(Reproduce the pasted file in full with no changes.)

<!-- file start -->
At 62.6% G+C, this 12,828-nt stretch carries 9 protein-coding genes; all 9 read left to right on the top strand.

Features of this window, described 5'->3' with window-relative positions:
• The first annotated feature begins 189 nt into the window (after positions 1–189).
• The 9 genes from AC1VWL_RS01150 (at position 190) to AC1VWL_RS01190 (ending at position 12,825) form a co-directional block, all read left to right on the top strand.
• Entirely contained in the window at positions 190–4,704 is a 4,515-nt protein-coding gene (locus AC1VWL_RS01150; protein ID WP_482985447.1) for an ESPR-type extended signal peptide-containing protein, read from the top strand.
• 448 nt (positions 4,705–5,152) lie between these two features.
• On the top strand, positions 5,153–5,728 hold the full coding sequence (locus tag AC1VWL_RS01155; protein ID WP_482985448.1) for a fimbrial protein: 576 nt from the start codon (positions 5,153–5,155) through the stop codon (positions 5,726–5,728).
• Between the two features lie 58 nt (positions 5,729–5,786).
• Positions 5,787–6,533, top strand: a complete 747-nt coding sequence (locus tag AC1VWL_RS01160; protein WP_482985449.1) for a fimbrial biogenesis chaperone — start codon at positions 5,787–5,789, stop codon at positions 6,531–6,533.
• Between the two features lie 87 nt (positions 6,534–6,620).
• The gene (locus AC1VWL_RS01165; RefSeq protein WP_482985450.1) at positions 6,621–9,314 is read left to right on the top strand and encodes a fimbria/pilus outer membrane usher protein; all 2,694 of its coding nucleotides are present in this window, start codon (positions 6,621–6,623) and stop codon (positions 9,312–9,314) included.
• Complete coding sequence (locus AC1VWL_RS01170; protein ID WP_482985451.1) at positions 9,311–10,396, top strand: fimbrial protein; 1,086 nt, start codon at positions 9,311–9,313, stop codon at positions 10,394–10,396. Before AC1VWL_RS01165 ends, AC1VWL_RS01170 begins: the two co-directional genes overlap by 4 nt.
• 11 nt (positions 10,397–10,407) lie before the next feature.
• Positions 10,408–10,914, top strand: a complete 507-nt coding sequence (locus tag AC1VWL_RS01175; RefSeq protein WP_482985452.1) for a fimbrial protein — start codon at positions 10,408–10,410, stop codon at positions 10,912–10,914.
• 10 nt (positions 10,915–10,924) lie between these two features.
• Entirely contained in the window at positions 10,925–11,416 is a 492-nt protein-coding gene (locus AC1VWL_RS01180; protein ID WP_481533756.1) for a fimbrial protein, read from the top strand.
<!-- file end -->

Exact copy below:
At 62.6% G+C, this 12,828-nt stretch carries 9 protein-coding genes; all 9 read left to right on the top strand.

Features of this window, described 5'->3' with window-relative positions:
• The first annotated feature begins 189 nt into the window (after positions 1–189).
• The 9 genes from AC1VWL_RS01150 (at position 190) to AC1VWL_RS01190 (ending at position 12,825) form a co-directional block, all read left to right on the top strand.
• Entirely contained in the window at positions 190–4,704 is a 4,515-nt protein-coding gene (locus AC1VWL_RS01150; protein ID WP_482985447.1) for an ESPR-type extended signal peptide-containing protein, read from the top strand.
• 448 nt (positions 4,705–5,152) lie between these two features.
• On the top strand, positions 5,153–5,728 hold the full coding sequence (locus tag AC1VWL_RS01155; protein ID WP_482985448.1) for a fimbrial protein: 576 nt from the start codon (positions 5,153–5,155) through the stop codon (positions 5,726–5,728).
• Between the two features lie 58 nt (positions 5,729–5,786).
• Positions 5,787–6,533, top strand: a complete 747-nt coding sequence (locus tag AC1VWL_RS01160; protein WP_482985449.1) for a fimbrial biogenesis chaperone — start codon at positions 5,787–5,789, stop codon at positions 6,531–6,533.
• Between the two features lie 87 nt (positions 6,534–6,620).
• The gene (locus AC1VWL_RS01165; RefSeq protein WP_482985450.1) at positions 6,621–9,314 is read left to right on the top strand and encodes a fimbria/pilus outer membrane usher protein; all 2,694 of its coding nucleotides are present in this window, start codon (positions 6,621–6,623) and stop codon (positions 9,312–9,314) included.
• Complete coding sequence (locus AC1VWL_RS01170; protein ID WP_482985451.1) at positions 9,311–10,396, top strand: fimbrial protein; 1,086 nt, start codon at positions 9,311–9,313, stop codon at positions 10,394–10,396. Before AC1VWL_RS01165 ends, AC1VWL_RS01170 begins: the two co-directional genes overlap by 4 nt.
• 11 nt (positions 10,397–10,407) lie before the next feature.
• Positions 10,408–10,914, top strand: a complete 507-nt coding sequence (locus tag AC1VWL_RS01175; RefSeq protein WP_482985452.1) for a fimbrial protein — start codon at positions 10,408–10,410, stop codon at positions 10,912–10,914.
• 10 nt (positions 10,915–10,924) lie between these two features.
• Entirely contained in the window at positions 10,925–11,416 is a 492-nt protein-coding gene (locus AC1VWL_RS01180; protein ID WP_481533756.1) for a fimbrial protein, read from the top strand.